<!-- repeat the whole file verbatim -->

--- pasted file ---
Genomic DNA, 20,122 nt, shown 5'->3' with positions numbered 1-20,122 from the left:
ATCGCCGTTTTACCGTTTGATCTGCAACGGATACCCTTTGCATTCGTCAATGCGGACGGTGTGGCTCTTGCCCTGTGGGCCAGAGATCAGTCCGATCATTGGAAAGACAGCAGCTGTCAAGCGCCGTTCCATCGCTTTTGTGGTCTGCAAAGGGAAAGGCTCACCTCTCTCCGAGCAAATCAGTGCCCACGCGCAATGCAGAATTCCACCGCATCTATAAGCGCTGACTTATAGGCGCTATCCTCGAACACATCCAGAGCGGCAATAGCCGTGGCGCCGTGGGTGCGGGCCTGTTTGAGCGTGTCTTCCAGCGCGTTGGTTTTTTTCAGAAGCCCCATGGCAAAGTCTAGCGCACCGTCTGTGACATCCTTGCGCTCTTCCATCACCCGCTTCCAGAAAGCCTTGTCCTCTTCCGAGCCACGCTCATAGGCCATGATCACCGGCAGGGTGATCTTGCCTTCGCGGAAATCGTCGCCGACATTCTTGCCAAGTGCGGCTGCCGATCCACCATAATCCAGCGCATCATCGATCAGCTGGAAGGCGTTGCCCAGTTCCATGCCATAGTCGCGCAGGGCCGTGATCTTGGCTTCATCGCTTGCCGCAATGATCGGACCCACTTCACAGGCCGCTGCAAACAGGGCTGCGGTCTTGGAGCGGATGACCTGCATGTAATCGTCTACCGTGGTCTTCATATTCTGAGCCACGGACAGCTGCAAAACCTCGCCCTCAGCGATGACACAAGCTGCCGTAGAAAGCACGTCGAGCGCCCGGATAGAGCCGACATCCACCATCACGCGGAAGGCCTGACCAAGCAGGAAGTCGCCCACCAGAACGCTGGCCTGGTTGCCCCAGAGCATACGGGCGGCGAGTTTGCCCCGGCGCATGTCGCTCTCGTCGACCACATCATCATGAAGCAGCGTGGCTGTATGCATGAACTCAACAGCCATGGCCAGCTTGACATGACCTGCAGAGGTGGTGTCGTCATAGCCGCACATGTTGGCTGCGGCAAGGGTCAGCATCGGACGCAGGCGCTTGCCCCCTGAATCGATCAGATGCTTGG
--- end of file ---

Genomic DNA, 20,122 nt, shown 5'->3' with positions numbered 1-20,122 from the left:
ATCGCCGTTTTACCGTTTGATCTGCAACGGATACCCTTTGCATTCGTCAATGCGGACGGTGTGGCTCTTGCCCTGTGGGCCAGAGATCAGTCCGATCATTGGAAAGACAGCAGCTGTCAAGCGCCGTTCCATCGCTTTTGTGGTCTGCAAAGGGAAAGGCTCACCTCTCTCCGAGCAAATCAGTGCCCACGCGCAATGCAGAATTCCACCGCATCTATAAGCGCTGACTTATAGGCGCTATCCTCGAACACATCCAGAGCGGCAATAGCCGTGGCGCCGTGGGTGCGGGCCTGTTTGAGCGTGTCTTCCAGCGCGTTGGTTTTTTTCAGAAGCCCCATGGCAAAGTCTAGCGCACCGTCTGTGACATCCTTGCGCTCTTCCATCACCCGCTTCCAGAAAGCCTTGTCCTCTTCCGAGCCACGCTCATAGGCCATGATCACCGGCAGGGTGATCTTGCCTTCGCGGAAATCGTCGCCGACATTCTTGCCAAGTGCGGCTGCCGATCCACCATAATCCAGCGCATCATCGATCAGCTGGAAGGCGTTGCCCAGTTCCATGCCATAGTCGCGCAGGGCCGTGATCTTGGCTTCATCGCTTGCCGCAATGATCGGACCCACTTCACAGGCCGCTGCAAACAGGGCTGCGGTCTTGGAGCGGATGACCTGCATGTAATCGTCTACCGTGGTCTTCATATTCTGAGCCACGGACAGCTGCAAAACCTCGCCCTCAGCGATGACACAAGCTGCCGTAGAAAGCACGTCGAGCGCCCGGATAGAGCCGACATCCACCATCACGCGGAAGGCCTGACCAAGCAGGAAGTCGCCCACCAGAACGCTGGCCTGGTTGCCCCAGAGCATACGGGCGGCGAGTTTGCCCCGGCGCATGTCGCTCTCGTCGACCACATCATCATGAAGCAGCGTGGCTGTATGCATGAACTCAACAGCCATGGCCAGCTTGACATGACCTGCAGAGGTGGTGTCGTCATAGCCGCACATGTTGGCTGCGGCAAGGGTCAGCATCGGACGCAGGCGCTTGCCCCCTGAATCGATCAGATGCTTGG